(Light Strings brings together two masters of their craft:...)
Light Strings brings together two masters of their craft: photographer Ralph Gibson and former guitarist for the Police, Andy Summers. Gibson's enigmatic and sensuously elegant photographs are the visual counterpart to Summers' lyrical history and thoughtful exploration of the instrument's features. Together they create a unique poetic meditation on the guitar. Both artists pay attention to the form of the guitar and its relationship to the body; its curves echo the human figure, not only requiring it to be cradled to play it, but inviting a study of its own sumptuous anatomy.
Ralph Gibson enlisted in the United States Navy in 1956 and became a Photographers Mate studying photography until 1960. He then continued his photography studies at the San Francisco Art Institute between 1960 - 1962.
Ralph H. Gibson began his professional career as an assistant to Dorothea Lange from 1961 to 1962 and went on to work with Robert Frank on two films between 1967 and 1968.
Since the appearance in 1970 of The Somnambulist, his work has been steadily impelled towards the printed page. In 1969 Ralph H. Gibson moved to New York, where he formed Lustrum Press in order to exert control over the reproduction of his work. Lustrum Press also published Larry Clark's Tulsa (1971). To date he has produced over 40 monographs, current projects being State of the Axe published by Yale University Press in Fall of 2008 and Nude by Taschen (2009). His photographs are included in over one hundred and fifty museum collections around the world, and have appeared in hundreds of exhibitions. He has worked exclusively with the Leica for almost 50 years.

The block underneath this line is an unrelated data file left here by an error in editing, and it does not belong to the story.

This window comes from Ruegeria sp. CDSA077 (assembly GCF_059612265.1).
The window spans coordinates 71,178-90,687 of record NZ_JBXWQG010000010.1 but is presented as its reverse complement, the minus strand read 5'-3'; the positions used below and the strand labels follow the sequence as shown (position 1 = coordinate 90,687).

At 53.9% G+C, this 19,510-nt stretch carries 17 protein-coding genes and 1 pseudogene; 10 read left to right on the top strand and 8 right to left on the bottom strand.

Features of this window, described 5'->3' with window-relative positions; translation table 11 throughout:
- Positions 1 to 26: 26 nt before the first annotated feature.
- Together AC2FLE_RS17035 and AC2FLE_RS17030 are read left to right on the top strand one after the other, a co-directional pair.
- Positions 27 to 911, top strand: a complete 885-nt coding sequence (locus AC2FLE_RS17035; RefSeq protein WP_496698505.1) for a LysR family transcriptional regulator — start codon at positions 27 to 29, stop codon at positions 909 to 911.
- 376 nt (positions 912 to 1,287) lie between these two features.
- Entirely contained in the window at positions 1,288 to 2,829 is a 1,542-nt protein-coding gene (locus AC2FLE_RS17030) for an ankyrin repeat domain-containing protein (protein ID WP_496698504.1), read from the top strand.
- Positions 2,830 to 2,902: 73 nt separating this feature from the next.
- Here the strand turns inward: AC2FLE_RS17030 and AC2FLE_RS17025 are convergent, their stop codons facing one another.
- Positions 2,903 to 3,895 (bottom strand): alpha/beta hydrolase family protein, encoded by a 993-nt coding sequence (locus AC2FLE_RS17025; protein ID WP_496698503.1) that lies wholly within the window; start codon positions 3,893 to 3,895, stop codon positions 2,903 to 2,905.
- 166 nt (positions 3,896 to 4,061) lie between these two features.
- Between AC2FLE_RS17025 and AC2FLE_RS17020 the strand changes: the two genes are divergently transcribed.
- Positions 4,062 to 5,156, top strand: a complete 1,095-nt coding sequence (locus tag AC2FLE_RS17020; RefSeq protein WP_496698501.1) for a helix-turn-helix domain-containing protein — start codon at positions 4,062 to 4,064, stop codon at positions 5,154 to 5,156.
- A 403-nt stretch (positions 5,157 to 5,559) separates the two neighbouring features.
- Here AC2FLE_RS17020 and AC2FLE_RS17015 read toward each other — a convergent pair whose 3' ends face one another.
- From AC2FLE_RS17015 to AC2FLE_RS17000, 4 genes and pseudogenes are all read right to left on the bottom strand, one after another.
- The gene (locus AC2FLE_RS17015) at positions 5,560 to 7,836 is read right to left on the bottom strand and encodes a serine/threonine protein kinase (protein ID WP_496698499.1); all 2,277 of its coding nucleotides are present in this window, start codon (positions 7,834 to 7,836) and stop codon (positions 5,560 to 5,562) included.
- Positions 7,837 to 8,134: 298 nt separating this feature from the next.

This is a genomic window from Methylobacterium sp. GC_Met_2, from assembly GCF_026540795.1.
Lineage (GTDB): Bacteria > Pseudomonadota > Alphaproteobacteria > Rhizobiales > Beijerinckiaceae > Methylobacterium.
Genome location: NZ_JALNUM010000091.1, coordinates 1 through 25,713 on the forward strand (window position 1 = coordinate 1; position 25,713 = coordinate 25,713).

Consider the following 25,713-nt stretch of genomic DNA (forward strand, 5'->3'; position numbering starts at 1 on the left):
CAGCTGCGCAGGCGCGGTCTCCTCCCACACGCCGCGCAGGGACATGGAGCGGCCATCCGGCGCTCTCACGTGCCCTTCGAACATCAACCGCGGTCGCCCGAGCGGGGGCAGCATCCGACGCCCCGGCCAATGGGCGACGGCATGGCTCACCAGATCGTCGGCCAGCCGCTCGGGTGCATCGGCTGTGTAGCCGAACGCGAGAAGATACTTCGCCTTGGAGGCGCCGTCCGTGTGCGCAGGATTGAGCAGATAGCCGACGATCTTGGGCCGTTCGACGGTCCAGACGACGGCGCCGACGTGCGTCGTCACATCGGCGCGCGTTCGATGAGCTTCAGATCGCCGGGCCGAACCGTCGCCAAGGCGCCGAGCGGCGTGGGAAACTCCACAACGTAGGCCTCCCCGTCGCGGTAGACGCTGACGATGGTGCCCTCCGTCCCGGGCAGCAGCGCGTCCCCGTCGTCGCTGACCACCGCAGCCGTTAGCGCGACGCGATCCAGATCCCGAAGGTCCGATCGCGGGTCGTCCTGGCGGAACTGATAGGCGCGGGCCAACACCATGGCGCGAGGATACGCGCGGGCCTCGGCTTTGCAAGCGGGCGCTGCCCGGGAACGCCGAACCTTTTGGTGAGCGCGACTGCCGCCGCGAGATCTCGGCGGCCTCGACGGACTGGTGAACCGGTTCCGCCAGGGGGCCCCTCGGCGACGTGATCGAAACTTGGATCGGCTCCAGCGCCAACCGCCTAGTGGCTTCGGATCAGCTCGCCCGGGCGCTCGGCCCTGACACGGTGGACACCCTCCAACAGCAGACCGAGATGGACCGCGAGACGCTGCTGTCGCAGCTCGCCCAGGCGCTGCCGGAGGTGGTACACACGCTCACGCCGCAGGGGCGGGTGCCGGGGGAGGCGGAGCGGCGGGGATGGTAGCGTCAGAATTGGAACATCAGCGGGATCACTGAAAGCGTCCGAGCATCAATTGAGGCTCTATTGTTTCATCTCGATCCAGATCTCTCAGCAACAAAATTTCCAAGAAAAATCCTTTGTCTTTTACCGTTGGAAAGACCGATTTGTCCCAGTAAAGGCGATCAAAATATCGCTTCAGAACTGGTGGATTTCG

Commissioned by Italian luxury label Bottega Veneta, Gibson photographed models Raquel Zimmermann and Mathias Lauridsen on locations in Milan for the brand's fall/winter 2013 advertisements.
In the summer 2016, on the occasion of the opening of the Galerie Thierry Bigaignon, Gibson presented an all-new series of photographs entitled "Vertical Horizon", in a colour departure from the black-and-white images for which he is celebrated.